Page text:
“We sincerely hope that the Central Committee of the Czech Communist Party, together with the Government of the Czechoslovak Socialist Republic and other competent authorities will: - appraise the situation and take all necessary political measures to lead the party as well as the working people in the right direction, and – with the party in mind – evaluate the anti-social and anti-Soviet activities related to the provocative campaign launched by the incident in Wenceslas Square.”
From a letter sent by Leonid Ilyich Brezhnev and Alexei Nikolayevich Kosygin, 22 January 1969
In the second half of January 1969, the primary aim of the government and party representatives was to ease the volatile situation in Czechoslovakia and to keep the shocked people under control. Although most politicians expressed their regrets about Jan Palach’s suicide, they did not agree with the form of his protest, and after several meetings with student activists, they refused their “non-negotiable” demands.
On 19 January 1969, the state security service was put on the highest alert since the occupation in August 1968. On the following day, the Federal Office of Press and Information instructed editors to publish only official announcements. Sixteen foreign journalists were deported. On the same day, the Presidium of the Central Committee of the Slovak Communist Party met in Bratislava; it was chaired by Gustáv Husák and resulted in the adoption of a resolution that was bluntly intimidating. On the other hand, the Czech government, following an agreement with university students, consented to organizing a funeral procession through Prague and even a public funeral ceremony.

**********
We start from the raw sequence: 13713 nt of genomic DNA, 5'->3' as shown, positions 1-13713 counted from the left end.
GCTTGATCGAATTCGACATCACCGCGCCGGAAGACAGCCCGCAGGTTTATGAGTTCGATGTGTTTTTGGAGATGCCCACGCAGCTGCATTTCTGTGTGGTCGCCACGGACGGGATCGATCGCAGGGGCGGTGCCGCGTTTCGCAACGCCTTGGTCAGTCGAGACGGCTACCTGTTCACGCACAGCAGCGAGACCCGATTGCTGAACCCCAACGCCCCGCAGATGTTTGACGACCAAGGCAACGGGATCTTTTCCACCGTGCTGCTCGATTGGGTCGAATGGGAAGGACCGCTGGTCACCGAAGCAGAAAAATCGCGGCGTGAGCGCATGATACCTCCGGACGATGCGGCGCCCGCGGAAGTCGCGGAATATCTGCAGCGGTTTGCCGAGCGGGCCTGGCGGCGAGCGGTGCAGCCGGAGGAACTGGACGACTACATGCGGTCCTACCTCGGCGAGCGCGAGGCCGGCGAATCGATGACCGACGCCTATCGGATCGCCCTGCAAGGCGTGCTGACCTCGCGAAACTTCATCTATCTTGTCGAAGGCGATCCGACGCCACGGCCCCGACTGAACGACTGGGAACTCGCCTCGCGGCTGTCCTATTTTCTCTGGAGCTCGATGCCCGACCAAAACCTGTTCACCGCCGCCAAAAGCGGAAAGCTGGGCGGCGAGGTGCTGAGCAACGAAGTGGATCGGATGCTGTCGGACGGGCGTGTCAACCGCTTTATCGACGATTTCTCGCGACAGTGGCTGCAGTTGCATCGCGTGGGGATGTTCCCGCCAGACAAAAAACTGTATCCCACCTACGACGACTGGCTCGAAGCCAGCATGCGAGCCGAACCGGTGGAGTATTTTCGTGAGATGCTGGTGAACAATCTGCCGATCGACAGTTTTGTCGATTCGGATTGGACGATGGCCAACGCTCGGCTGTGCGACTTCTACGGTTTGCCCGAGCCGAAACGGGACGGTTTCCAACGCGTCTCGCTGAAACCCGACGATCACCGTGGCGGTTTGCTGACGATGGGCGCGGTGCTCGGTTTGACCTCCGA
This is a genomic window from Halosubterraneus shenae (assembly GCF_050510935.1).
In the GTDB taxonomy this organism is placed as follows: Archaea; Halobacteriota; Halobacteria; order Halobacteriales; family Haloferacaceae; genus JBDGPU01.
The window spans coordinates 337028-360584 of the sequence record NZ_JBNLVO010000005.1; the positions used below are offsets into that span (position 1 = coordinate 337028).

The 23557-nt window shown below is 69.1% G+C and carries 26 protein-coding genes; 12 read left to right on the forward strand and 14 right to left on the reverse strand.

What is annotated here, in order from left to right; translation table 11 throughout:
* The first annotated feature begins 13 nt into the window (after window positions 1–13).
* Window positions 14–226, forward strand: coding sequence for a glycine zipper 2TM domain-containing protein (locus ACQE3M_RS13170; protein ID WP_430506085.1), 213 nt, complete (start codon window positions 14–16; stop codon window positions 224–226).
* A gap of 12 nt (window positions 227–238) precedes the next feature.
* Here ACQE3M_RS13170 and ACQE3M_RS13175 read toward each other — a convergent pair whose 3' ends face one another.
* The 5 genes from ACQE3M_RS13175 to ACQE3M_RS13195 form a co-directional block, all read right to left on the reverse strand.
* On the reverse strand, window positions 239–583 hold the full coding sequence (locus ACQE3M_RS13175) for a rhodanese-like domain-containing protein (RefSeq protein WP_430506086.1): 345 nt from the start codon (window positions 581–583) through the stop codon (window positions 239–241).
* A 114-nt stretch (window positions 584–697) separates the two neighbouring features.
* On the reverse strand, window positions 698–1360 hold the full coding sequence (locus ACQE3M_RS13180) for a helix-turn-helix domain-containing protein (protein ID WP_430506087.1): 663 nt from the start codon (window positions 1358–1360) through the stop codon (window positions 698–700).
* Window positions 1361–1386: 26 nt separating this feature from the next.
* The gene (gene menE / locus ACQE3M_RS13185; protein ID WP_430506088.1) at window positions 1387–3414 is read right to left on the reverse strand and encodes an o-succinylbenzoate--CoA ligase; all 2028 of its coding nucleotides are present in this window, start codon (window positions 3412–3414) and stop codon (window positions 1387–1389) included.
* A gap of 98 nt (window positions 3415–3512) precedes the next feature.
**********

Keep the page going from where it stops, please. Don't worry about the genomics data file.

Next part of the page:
Some Czech Communist Party members from Libeň (a Prague district) questioned the nature of the suicide, insisting that it was the alleged “abuse” of Jan Palach. On 29 February 1969, MP Vilém Nový introduced a “cold fire” theory in his interview to the AFP news agency. According to his mendacious statement, Jan Palach should have believed that the liquid was flammable but would not burn him. However, his ostensible suicide attempt went wrong. Jan Palach burnt himself, and right-wing writers and journalists then distorted the “facts”.
The letter of Leonid Ilyich Brezhnev (CPSU First Secretary) and Alexei Nikolayevich Kosygin (Chairman of the USSR Council of Ministers) to Alexander Dubček and Oldřich Černík from 23 January 1969 proves the origin of this theory. The Soviet representatives expressed their deep anxiety about the situation in Czechoslovakia in the letter and described Jan Palach as a victim of instigators.